n Sales tax: 31 percent would get behind that candidate’s choice, 57 percent wouldn’t, 10 percent said it didn’t matter and 2 percent had no view on the matter.
UNH Survey Center Director Andrew Smith said the worsening economy hasn’t altered the status quo.
“There has been little change in how New Hampshire adults feel about these issues over the past 10 years,’’ Smith said.
The casino option has never gotten off the launch pad in Concord.
Clegg said that until now, this option had only been theoretical. Indeed, legislators have proposed North Country casinos in the past, only to watch owners of targeted resort hotels publicly dismiss having any interest in one.
“The Legislature finally has a willing bidder in a company with a proven track record of building some of the finest golf courses in the Northeast,’’ Clegg said.
Neither camp will have to wait for an initial verdict.
The House Local and Regulated Revenues Committee is expected to pass judgment by the end of this week on two gaming bills, including the one Clegg put forward on Green Meadow’s behalf through Rep. Frank Emiro, R-Londonderry.
State Rep. Mary Beth Walz, D-Bow, chairs the new panel created two months ago by House Speaker Terie Norelli, D-Portsmouth, in part to give renewed focus to gaming legislation.
“We’ve spent every available moment poring through the details to give these bills a full airing,’’ Walz said.
Another gaming lobbyist said Walz has given proponents a fair shot but he is pessimistic about the committee’s impending recommendation.
“At the end of the day, this committee looks to have been built to knock us down,’’ said the lobbyist, who asked in light of such candor that he not be identified.
State Sen. Lou D’Allesandro, D-Manchester, assures that any momentum for gambling would start in his legislative body, as it has in the past.
The Senate will consider D’Allesandro’s private-sector model with slots at racetracks and resort hotels along with a state-run gambling system from state Sen. Ted Gatsas, R-Manchester.
D’Allesandro is unsure whether Clegg’s gambit has helped or hurt gambling’s fortunes.
“This could either be the straw that breaks the camel’s back or the answer we’ve all been looking for,’’ D’Allesandro said. “It’s really too early to know for sure.’’
Lynch offered a balanced budget, but Senate advocates for gaming are expected to harp on questions about the governor’s blueprint to enhance their prospects.
The governor wants to make use of $110 million in surpluses of the Joint Underwriting Association, which legislators created 30 years ago to offer doctors affordable medical malpractice premiums.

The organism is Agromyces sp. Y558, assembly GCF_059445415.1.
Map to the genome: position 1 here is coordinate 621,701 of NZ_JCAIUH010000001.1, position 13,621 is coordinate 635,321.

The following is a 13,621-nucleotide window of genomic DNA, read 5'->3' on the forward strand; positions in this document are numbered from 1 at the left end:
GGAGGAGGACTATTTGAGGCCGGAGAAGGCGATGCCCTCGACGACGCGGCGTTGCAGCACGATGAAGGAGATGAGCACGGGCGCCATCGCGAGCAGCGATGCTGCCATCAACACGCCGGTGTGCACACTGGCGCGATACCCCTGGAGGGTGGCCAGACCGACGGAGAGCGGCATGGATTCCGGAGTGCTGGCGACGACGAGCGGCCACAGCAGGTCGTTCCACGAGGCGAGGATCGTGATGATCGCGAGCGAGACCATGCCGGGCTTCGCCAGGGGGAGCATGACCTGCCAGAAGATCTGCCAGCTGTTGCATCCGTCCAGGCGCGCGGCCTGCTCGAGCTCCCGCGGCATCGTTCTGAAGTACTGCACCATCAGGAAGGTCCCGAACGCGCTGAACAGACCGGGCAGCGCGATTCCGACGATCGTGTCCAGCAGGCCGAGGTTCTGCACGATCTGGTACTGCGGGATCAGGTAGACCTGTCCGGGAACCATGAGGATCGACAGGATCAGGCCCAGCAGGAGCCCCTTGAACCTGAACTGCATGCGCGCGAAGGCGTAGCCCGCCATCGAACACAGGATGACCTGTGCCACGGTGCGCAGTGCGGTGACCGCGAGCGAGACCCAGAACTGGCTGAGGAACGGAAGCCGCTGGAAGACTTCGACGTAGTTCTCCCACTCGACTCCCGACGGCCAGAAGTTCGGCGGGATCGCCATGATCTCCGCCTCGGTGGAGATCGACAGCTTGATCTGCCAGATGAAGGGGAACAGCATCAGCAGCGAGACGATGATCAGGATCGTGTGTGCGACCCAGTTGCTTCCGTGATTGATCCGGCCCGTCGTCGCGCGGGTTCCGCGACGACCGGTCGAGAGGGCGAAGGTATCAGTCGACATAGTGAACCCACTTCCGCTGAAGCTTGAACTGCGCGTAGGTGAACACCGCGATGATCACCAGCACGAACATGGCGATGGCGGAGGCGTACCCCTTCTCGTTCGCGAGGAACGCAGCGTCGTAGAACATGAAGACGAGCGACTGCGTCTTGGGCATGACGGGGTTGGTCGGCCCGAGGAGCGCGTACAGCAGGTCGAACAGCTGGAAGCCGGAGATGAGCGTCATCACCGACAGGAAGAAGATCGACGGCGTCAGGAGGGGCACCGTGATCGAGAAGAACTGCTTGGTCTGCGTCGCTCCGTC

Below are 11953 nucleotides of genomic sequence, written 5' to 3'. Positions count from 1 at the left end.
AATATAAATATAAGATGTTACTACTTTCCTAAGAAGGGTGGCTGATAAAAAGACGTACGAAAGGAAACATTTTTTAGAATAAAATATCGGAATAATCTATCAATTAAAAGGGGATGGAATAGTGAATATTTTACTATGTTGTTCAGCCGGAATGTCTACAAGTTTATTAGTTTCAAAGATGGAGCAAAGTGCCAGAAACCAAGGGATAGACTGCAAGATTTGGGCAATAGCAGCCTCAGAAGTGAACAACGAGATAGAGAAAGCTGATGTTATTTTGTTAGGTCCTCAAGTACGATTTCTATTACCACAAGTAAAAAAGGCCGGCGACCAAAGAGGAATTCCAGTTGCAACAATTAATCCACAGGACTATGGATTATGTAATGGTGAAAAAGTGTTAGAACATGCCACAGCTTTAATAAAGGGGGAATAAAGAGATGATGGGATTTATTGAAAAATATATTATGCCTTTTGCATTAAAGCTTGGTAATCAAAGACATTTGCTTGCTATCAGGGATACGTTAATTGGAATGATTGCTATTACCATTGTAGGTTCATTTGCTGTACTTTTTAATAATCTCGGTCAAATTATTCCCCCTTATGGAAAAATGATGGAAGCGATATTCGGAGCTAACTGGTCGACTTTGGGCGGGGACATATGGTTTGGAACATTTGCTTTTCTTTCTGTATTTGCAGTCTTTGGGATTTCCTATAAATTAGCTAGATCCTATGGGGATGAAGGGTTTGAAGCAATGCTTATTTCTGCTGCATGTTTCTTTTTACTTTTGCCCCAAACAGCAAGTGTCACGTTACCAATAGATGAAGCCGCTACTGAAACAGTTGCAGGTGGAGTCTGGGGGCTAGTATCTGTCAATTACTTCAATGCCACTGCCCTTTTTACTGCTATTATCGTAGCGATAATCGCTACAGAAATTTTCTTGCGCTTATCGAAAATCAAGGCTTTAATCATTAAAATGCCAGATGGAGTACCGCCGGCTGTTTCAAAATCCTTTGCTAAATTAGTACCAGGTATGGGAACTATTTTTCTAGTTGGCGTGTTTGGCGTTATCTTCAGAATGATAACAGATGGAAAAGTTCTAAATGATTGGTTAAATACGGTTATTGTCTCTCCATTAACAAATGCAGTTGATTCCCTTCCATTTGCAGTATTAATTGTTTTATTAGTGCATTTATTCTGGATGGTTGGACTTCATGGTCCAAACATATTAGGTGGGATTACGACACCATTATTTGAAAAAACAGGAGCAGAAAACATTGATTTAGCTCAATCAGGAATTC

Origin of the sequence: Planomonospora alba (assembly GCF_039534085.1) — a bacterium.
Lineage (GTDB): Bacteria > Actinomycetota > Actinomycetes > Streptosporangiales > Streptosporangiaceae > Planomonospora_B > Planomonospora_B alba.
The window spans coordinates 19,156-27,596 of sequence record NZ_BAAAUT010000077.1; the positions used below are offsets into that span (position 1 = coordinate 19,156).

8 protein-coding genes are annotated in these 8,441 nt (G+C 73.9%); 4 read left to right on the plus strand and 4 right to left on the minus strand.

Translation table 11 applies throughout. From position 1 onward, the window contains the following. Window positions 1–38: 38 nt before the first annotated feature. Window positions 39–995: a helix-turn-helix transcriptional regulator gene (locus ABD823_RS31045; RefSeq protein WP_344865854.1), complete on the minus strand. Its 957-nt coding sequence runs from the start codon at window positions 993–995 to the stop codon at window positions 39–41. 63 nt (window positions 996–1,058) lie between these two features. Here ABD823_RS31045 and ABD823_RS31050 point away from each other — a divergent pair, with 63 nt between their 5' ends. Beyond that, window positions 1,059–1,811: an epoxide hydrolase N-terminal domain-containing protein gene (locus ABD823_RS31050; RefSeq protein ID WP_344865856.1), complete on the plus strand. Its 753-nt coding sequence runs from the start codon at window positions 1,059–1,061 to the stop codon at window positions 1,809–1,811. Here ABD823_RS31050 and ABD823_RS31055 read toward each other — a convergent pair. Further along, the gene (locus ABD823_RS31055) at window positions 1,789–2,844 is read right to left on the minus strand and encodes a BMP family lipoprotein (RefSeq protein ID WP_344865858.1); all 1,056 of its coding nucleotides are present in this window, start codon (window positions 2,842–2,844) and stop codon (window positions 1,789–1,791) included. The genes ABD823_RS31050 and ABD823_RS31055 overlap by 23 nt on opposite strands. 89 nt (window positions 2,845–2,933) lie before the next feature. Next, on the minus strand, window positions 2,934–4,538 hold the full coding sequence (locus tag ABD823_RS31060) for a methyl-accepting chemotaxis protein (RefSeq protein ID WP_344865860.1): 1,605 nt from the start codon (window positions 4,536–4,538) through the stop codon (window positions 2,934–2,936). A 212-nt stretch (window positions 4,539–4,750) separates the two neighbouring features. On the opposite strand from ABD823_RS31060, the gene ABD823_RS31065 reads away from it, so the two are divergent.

The JUV has since been extended to offer commercial liability coverage to hospitals and other businesses in the health-care field.
Insurance agency rules, however, state the only way to spend this surplus would be in lower insurance premiums and not to plug a massive hole in state government finances.
“We’re talking about a pretty brazen money grab if the state goes this route,’’ said Republican State Chairman John H. Sununu, a dependable opponent of expanded gambling.
Lynch would suspend $74 million in annual grants to local communities with a murky pledge that federal stimulus money will more than replace the lost entitlements.
And Lynch asks that lawmakers jettison 300 state workers and at the same time take from them their legal right to take the place of a less senior employee.
The State Employees Association has done more than any other labor group to put Democrats in charge of the House and Senate for the first time since the Civil War.
For his part, Lynch invited lawmakers to choose a different budget path provided it leads to the same place.
“This budget represents one road map for how we can address our state budget,’’ Lynch said. “It is not the only road we can follow. I look forward to working with you over the next four months, because I know we share the same goal: serving our citizens.’’
D’Allesandro has one different route.
“The governor has given us a creative road map, and I’ve got one that creates jobs, stimulates the economy and gives us the opportunity to do some things as a state that many of us have always wanted,’’ D’Allesandro said.
Peterson said lawmakers need to understand that once they open the expanded gambling door, if it proves wrong for New Hampshire, there’s no easy exit.
“We’ve not been exposed to the big dollars that drive this industry wherever it gains a foothold,” Peterson said. “Before you know it, the state is so heavily invested, there’s no way out.”